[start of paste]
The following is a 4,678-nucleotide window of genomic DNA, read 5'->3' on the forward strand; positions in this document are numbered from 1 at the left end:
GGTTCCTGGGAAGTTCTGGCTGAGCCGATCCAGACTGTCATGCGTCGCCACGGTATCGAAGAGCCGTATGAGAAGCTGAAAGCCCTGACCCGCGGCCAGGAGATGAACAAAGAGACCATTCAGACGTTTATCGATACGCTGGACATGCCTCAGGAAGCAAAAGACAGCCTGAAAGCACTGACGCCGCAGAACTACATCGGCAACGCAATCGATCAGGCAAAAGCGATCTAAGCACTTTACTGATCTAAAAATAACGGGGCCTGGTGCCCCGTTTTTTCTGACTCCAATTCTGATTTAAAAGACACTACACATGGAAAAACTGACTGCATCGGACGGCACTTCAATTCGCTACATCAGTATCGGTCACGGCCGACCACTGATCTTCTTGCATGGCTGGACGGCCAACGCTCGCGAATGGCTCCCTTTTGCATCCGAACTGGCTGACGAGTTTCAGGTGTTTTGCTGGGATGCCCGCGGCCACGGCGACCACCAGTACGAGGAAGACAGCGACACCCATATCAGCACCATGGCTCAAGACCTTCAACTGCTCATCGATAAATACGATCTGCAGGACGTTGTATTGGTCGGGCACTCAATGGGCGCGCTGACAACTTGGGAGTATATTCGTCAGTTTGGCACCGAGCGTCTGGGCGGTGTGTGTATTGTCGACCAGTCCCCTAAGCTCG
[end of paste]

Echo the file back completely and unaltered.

The following is a 4,678-nucleotide window of genomic DNA, read 5'->3' on the forward strand; positions in this document are numbered from 1 at the left end:
GGTTCCTGGGAAGTTCTGGCTGAGCCGATCCAGACTGTCATGCGTCGCCACGGTATCGAAGAGCCGTATGAGAAGCTGAAAGCCCTGACCCGCGGCCAGGAGATGAACAAAGAGACCATTCAGACGTTTATCGATACGCTGGACATGCCTCAGGAAGCAAAAGACAGCCTGAAAGCACTGACGCCGCAGAACTACATCGGCAACGCAATCGATCAGGCAAAAGCGATCTAAGCACTTTACTGATCTAAAAATAACGGGGCCTGGTGCCCCGTTTTTTCTGACTCCAATTCTGATTTAAAAGACACTACACATGGAAAAACTGACTGCATCGGACGGCACTTCAATTCGCTACATCAGTATCGGTCACGGCCGACCACTGATCTTCTTGCATGGCTGGACGGCCAACGCTCGCGAATGGCTCCCTTTTGCATCCGAACTGGCTGACGAGTTTCAGGTGTTTTGCTGGGATGCCCGCGGCCACGGCGACCACCAGTACGAGGAAGACAGCGACACCCATATCAGCACCATGGCTCAAGACCTTCAACTGCTCATCGATAAATACGATCTGCAGGACGTTGTATTGGTCGGGCACTCAATGGGCGCGCTGACAACTTGGGAGTATATTCGTCAGTTTGGCACCGAGCGTCTGGGCGGTGTGTGTATTGTCGACCAGTCCCCTAAGCTCG